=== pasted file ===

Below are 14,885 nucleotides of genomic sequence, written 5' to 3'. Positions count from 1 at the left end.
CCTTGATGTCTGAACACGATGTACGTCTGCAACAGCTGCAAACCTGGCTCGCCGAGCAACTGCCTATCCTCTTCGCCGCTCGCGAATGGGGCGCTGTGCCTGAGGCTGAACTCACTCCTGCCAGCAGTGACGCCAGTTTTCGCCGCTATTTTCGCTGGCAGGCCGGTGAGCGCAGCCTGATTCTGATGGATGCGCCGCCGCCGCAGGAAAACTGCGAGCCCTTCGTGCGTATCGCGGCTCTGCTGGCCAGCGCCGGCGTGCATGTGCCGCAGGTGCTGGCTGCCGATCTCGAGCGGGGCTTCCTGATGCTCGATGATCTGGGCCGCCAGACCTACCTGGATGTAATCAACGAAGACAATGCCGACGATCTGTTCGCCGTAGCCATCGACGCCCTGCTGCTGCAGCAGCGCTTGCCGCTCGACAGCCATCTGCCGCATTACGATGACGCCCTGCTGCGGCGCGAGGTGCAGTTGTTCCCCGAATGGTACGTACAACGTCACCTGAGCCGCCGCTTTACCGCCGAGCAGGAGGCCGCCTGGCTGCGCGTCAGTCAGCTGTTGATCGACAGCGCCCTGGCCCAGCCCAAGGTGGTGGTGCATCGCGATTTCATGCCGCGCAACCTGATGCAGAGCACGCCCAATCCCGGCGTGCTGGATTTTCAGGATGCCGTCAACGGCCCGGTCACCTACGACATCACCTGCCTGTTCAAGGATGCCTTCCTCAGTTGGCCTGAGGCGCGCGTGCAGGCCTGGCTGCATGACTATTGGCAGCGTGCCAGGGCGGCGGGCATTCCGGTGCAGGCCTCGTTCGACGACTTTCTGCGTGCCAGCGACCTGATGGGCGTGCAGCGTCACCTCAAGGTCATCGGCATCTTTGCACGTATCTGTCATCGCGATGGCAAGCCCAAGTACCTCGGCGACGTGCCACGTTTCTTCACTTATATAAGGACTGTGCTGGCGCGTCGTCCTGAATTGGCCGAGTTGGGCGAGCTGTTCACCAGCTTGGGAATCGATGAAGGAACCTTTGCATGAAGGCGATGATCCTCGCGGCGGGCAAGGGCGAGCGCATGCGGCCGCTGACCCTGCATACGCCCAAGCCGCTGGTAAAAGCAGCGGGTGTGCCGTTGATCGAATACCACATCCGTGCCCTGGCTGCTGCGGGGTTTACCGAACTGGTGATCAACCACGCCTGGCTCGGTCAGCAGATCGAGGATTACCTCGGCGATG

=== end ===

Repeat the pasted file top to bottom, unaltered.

Below are 14,885 nucleotides of genomic sequence, written 5' to 3'. Positions count from 1 at the left end.
CCTTGATGTCTGAACACGATGTACGTCTGCAACAGCTGCAAACCTGGCTCGCCGAGCAACTGCCTATCCTCTTCGCCGCTCGCGAATGGGGCGCTGTGCCTGAGGCTGAACTCACTCCTGCCAGCAGTGACGCCAGTTTTCGCCGCTATTTTCGCTGGCAGGCCGGTGAGCGCAGCCTGATTCTGATGGATGCGCCGCCGCCGCAGGAAAACTGCGAGCCCTTCGTGCGTATCGCGGCTCTGCTGGCCAGCGCCGGCGTGCATGTGCCGCAGGTGCTGGCTGCCGATCTCGAGCGGGGCTTCCTGATGCTCGATGATCTGGGCCGCCAGACCTACCTGGATGTAATCAACGAAGACAATGCCGACGATCTGTTCGCCGTAGCCATCGACGCCCTGCTGCTGCAGCAGCGCTTGCCGCTCGACAGCCATCTGCCGCATTACGATGACGCCCTGCTGCGGCGCGAGGTGCAGTTGTTCCCCGAATGGTACGTACAACGTCACCTGAGCCGCCGCTTTACCGCCGAGCAGGAGGCCGCCTGGCTGCGCGTCAGTCAGCTGTTGATCGACAGCGCCCTGGCCCAGCCCAAGGTGGTGGTGCATCGCGATTTCATGCCGCGCAACCTGATGCAGAGCACGCCCAATCCCGGCGTGCTGGATTTTCAGGATGCCGTCAACGGCCCGGTCACCTACGACATCACCTGCCTGTTCAAGGATGCCTTCCTCAGTTGGCCTGAGGCGCGCGTGCAGGCCTGGCTGCATGACTATTGGCAGCGTGCCAGGGCGGCGGGCATTCCGGTGCAGGCCTCGTTCGACGACTTTCTGCGTGCCAGCGACCTGATGGGCGTGCAGCGTCACCTCAAGGTCATCGGCATCTTTGCACGTATCTGTCATCGCGATGGCAAGCCCAAGTACCTCGGCGACGTGCCACGTTTCTTCACTTATATAAGGACTGTGCTGGCGCGTCGTCCTGAATTGGCCGAGTTGGGCGAGCTGTTCACCAGCTTGGGAATCGATGAAGGAACCTTTGCATGAAGGCGATGATCCTCGCGGCGGGCAAGGGCGAGCGCATGCGGCCGCTGACCCTGCATACGCCCAAGCCGCTGGTAAAAGCAGCGGGTGTGCCGTTGATCGAATACCACATCCGTGCCCTGGCTGCTGCGGGGTTTACCGAACTGGTGATCAACCACGCCTGGCTCGGTCAGCAGATCGAGGATTACCTCGGCGATG